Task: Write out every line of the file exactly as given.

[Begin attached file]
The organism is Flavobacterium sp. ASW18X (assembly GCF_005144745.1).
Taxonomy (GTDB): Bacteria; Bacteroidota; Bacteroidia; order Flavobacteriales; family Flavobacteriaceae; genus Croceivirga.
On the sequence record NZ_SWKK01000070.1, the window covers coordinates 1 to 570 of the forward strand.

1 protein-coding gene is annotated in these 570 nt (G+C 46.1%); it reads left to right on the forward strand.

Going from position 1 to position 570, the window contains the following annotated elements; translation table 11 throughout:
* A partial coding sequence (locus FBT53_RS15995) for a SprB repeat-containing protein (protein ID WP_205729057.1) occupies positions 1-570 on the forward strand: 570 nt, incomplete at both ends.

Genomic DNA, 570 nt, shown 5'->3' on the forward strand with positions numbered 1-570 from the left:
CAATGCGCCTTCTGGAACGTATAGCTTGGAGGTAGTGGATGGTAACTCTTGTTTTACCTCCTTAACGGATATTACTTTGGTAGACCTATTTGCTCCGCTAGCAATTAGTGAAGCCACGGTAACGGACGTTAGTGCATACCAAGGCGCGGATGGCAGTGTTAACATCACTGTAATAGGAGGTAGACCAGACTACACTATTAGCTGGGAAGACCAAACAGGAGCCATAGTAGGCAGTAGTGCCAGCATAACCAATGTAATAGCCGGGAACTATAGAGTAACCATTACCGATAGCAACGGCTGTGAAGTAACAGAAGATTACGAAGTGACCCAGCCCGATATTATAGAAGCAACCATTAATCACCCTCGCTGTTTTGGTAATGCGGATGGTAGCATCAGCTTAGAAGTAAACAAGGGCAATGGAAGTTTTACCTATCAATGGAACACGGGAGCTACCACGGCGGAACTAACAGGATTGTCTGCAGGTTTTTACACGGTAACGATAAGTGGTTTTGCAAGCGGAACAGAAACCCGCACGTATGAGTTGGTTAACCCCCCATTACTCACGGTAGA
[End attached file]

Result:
The organism is Flavobacterium sp. ASW18X (assembly GCF_005144745.1).
Taxonomy (GTDB): Bacteria; Bacteroidota; Bacteroidia; order Flavobacteriales; family Flavobacteriaceae; genus Croceivirga.
On the sequence record NZ_SWKK01000070.1, the window covers coordinates 1 to 570 of the forward strand.

1 protein-coding gene is annotated in these 570 nt (G+C 46.1%); it reads left to right on the forward strand.

Going from position 1 to position 570, the window contains the following annotated elements; translation table 11 throughout:
* A partial coding sequence (locus FBT53_RS15995) for a SprB repeat-containing protein (protein ID WP_205729057.1) occupies positions 1-570 on the forward strand: 570 nt, incomplete at both ends.

Genomic DNA, 570 nt, shown 5'->3' on the forward strand with positions numbered 1-570 from the left:
CAATGCGCCTTCTGGAACGTATAGCTTGGAGGTAGTGGATGGTAACTCTTGTTTTACCTCCTTAACGGATATTACTTTGGTAGACCTATTTGCTCCGCTAGCAATTAGTGAAGCCACGGTAACGGACGTTAGTGCATACCAAGGCGCGGATGGCAGTGTTAACATCACTGTAATAGGAGGTAGACCAGACTACACTATTAGCTGGGAAGACCAAACAGGAGCCATAGTAGGCAGTAGTGCCAGCATAACCAATGTAATAGCCGGGAACTATAGAGTAACCATTACCGATAGCAACGGCTGTGAAGTAACAGAAGATTACGAAGTGACCCAGCCCGATATTATAGAAGCAACCATTAATCACCCTCGCTGTTTTGGTAATGCGGATGGTAGCATCAGCTTAGAAGTAAACAAGGGCAATGGAAGTTTTACCTATCAATGGAACACGGGAGCTACCACGGCGGAACTAACAGGATTGTCTGCAGGTTTTTACACGGTAACGATAAGTGGTTTTGCAAGCGGAACAGAAACCCGCACGTATGAGTTGGTTAACCCCCCATTACTCACGGTAGA